While this action was pending, the owner filed a Mount Laurel action against the municipality, seeking a declaration that the municipality’s plan failed to provide a realistic opportunity for the satisfaction of its fair-share obligation, and arguing that its property should have been included in the compliance plan.

In response to an earlier action involving the parties, the Appellate Division reversed COAH’s substantive certification of the second cycle compliance plan and remanded the matter to COAH. The Court concluded that the objecting owner had raised serious questions as to whether the chosen site afforded a realistic opportunity for the construction of affordable housing, and that COAH had erred in refusing even to consider the facts presented by the objecting owner. The COAH argued that it had exclusive jurisdiction to consider whether the compliance plan satisfied its second cycle.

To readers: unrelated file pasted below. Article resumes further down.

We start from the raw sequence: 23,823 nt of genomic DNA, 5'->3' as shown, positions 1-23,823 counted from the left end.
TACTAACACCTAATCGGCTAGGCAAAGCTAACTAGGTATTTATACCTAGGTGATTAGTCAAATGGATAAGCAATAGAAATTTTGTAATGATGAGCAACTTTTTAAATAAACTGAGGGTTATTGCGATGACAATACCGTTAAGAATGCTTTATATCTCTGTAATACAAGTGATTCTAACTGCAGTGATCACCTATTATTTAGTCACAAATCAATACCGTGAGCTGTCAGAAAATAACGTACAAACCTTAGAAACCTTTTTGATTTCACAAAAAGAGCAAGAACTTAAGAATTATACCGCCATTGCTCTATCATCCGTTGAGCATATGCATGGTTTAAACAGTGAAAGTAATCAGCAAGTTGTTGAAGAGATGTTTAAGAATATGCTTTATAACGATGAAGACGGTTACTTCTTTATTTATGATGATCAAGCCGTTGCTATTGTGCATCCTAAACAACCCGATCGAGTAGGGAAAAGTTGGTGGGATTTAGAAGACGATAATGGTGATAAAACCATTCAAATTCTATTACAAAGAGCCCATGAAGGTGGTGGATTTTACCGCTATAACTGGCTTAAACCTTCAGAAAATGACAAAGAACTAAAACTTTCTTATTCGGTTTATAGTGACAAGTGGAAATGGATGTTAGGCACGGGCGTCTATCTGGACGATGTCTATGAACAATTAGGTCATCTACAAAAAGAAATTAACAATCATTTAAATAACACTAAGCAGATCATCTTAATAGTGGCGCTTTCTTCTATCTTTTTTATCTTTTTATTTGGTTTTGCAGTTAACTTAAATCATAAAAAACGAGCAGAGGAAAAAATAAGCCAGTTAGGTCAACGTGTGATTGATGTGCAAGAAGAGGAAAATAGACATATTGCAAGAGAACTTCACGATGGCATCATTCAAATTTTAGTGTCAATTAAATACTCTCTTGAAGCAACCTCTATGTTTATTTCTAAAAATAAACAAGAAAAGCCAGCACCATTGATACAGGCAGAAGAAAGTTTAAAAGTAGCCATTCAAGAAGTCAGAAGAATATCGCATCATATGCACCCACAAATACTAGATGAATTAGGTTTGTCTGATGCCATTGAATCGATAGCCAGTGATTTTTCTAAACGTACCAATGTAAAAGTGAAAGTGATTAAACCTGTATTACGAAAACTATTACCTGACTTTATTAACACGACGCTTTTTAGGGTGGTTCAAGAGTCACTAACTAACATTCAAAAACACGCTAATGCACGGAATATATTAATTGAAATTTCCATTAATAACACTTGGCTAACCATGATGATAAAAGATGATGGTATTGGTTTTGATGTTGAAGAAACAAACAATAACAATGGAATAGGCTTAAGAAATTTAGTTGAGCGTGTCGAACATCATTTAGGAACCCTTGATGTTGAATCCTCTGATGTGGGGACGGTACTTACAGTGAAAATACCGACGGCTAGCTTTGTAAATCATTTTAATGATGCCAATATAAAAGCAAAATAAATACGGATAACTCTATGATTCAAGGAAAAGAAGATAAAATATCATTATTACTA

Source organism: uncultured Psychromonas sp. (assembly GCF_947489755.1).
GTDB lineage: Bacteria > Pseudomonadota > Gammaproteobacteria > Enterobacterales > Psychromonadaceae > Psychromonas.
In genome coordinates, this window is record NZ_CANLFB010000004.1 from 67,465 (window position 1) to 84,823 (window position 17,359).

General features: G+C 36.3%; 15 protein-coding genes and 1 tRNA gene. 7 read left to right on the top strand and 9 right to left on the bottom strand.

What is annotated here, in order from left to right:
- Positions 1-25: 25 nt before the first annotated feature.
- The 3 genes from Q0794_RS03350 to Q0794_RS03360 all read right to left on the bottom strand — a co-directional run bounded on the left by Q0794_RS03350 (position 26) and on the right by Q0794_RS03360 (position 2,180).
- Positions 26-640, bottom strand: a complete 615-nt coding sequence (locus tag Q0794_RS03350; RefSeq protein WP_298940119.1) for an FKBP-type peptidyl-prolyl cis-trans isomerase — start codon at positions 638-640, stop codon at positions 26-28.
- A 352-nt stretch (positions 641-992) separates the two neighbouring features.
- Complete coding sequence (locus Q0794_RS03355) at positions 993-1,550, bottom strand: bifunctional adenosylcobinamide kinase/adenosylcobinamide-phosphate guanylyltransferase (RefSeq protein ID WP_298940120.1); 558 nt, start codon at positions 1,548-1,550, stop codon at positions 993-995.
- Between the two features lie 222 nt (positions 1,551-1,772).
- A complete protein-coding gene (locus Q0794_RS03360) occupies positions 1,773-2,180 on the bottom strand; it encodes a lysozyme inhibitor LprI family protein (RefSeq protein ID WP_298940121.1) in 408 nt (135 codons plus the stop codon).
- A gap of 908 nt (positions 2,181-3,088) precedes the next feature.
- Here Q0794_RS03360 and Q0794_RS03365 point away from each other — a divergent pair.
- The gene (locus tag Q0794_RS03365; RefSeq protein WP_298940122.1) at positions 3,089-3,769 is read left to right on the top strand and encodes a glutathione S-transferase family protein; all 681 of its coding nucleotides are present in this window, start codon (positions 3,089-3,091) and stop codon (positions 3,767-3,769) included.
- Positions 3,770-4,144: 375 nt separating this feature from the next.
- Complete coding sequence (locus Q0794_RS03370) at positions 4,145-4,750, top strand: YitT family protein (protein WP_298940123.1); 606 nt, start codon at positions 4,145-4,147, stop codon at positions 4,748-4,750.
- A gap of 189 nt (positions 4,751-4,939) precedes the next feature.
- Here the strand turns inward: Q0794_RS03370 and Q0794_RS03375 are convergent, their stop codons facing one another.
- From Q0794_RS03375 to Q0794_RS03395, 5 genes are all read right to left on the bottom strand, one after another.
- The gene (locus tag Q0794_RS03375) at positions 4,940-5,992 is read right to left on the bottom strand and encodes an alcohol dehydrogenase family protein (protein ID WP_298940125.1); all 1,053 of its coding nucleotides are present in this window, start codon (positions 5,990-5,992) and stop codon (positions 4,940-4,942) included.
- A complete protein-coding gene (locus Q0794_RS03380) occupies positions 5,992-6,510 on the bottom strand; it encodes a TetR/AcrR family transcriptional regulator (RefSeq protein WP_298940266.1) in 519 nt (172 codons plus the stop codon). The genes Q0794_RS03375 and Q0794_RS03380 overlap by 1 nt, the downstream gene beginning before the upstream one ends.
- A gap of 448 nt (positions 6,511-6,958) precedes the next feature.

In the present Mount Laurel action, the lower court held that completing proceedings on a municipality’s petition for substantive certification is a prerequisite to maintenance of a Mount Laurel action, and therefore the Appellate Division’s remand to COAH divested the Superior Court of jurisdiction. Accordingly, the lower court entered an order dismissing the objecting owner’s complaint, subject to reinstatement upon completion of the remand.